The best part came when guests were invited up to dance to "Hawaiian Wedding Song." Nothing embarrasses teenagers like dancing parents.
We kept moving all week. One day, we drove through the island's central plain, along thousands of acres of sugarcane fields, to the Iao Valley. This wooded gorge features the Iao Needle, a spire of rock that's a remnant from an ancient volcano. It's also the site of the great massacre of 1790 that consolidated the rule of warrior king Kamehameha I over all Hawaii.
After the Needle, we hiked the Waihee Valley Trail, just outside Wailuku. This is a can't-miss activity. The trail is something out of Indiana Jones: jungle, swinging bridges and a trailside flume of water that the teens rode back down the hill.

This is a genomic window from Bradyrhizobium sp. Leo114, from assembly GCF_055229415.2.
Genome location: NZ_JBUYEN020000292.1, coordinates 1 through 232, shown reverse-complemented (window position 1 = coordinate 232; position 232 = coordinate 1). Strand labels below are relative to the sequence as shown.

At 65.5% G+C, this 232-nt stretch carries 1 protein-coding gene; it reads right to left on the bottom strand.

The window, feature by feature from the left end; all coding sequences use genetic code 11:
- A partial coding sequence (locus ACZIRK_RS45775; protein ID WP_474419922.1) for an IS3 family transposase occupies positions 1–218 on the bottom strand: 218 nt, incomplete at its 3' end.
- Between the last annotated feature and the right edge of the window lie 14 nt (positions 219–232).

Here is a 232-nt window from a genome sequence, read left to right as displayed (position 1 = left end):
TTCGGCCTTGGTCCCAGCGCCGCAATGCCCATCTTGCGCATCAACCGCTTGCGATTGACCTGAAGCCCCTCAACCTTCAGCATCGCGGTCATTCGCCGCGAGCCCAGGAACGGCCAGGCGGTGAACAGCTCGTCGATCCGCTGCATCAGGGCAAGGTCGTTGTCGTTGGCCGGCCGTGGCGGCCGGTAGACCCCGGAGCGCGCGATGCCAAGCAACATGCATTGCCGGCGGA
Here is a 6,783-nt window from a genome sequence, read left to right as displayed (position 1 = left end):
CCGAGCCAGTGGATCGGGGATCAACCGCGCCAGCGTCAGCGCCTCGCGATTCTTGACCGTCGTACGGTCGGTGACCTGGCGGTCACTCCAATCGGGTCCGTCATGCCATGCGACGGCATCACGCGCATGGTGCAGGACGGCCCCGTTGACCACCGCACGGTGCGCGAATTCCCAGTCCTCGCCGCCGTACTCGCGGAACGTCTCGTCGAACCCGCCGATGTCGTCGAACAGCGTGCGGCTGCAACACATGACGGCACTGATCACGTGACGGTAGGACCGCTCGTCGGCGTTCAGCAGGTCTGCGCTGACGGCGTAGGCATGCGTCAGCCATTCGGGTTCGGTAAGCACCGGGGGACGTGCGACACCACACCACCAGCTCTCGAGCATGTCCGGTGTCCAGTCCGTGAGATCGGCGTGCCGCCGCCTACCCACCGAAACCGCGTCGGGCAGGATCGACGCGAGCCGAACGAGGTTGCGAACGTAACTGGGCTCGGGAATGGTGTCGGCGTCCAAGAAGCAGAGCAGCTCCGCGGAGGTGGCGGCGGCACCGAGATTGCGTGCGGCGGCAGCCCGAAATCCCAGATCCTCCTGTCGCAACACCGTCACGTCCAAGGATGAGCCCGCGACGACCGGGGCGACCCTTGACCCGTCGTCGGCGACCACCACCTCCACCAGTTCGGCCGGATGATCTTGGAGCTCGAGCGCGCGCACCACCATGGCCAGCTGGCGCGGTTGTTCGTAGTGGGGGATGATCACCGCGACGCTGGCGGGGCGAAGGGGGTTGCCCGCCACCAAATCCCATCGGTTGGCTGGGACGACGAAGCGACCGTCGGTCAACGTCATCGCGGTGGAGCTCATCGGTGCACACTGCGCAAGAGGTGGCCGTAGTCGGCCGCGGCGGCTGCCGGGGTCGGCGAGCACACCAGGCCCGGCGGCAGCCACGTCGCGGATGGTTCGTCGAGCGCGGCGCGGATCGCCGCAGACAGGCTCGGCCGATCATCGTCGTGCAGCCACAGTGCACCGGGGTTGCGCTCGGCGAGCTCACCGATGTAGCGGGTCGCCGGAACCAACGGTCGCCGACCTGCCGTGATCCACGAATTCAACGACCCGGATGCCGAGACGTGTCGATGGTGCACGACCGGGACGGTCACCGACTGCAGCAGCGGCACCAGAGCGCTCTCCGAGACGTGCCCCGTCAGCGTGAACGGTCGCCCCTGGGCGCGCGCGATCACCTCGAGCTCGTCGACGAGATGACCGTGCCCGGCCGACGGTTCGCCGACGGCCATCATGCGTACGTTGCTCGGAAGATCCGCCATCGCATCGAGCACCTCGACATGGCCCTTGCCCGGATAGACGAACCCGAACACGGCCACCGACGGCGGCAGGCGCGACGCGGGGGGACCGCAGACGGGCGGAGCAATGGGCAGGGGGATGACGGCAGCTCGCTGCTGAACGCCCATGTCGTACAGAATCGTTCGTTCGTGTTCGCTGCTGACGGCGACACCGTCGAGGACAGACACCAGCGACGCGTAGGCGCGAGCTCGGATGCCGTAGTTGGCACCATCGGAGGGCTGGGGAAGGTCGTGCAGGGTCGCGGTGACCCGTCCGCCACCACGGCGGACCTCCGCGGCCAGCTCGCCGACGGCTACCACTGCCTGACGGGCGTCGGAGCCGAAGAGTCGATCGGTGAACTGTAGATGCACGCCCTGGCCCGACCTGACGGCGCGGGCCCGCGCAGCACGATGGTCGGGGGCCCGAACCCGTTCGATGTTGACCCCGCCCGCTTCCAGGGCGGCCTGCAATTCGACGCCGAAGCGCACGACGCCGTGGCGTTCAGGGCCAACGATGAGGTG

Next we hit Highway 340, one of Maui's two notorious coast roads. With narrow stretches and as many twists and turns as a hula dancer, 340 lived up to its reputation. We almost got sideswiped twice by cars barreling around hairpin curves. We decided we needed a break. So we parked and hiked down a cliff to the Olivine Pools, a series of gorgeous swimming holes carved by the tides into a black lava shelf that juts into the ocean.
Before the adults had stripped to their bathing suits, the teens were diving in, creating tides of their own.
By the time we got to Honolua Bay, on the northwest edge of the island, the coast road was no longer a hula, but an easy waltz. Honolua is a well-known snorkeling spot, so back in the water we went. Even in the deepening light we could see the rainbow-colored fish Hawaii is famous for.
We took on Maui's other twisty coast road, the famed "Hana Highway," a couple of days later. We went only about five miles — just far enough to get us to another Indiana Jones trail we read about in "Maui Revealed." This one was through a bamboo forest that led to pools and waterfalls fed by rainwater washing down the slopes of Maui's eastern volcano, Haleakala. "Now we're in China," said Sam, as he hung on to a bent-over bamboo stalk to keep from sliding down the slippery trail.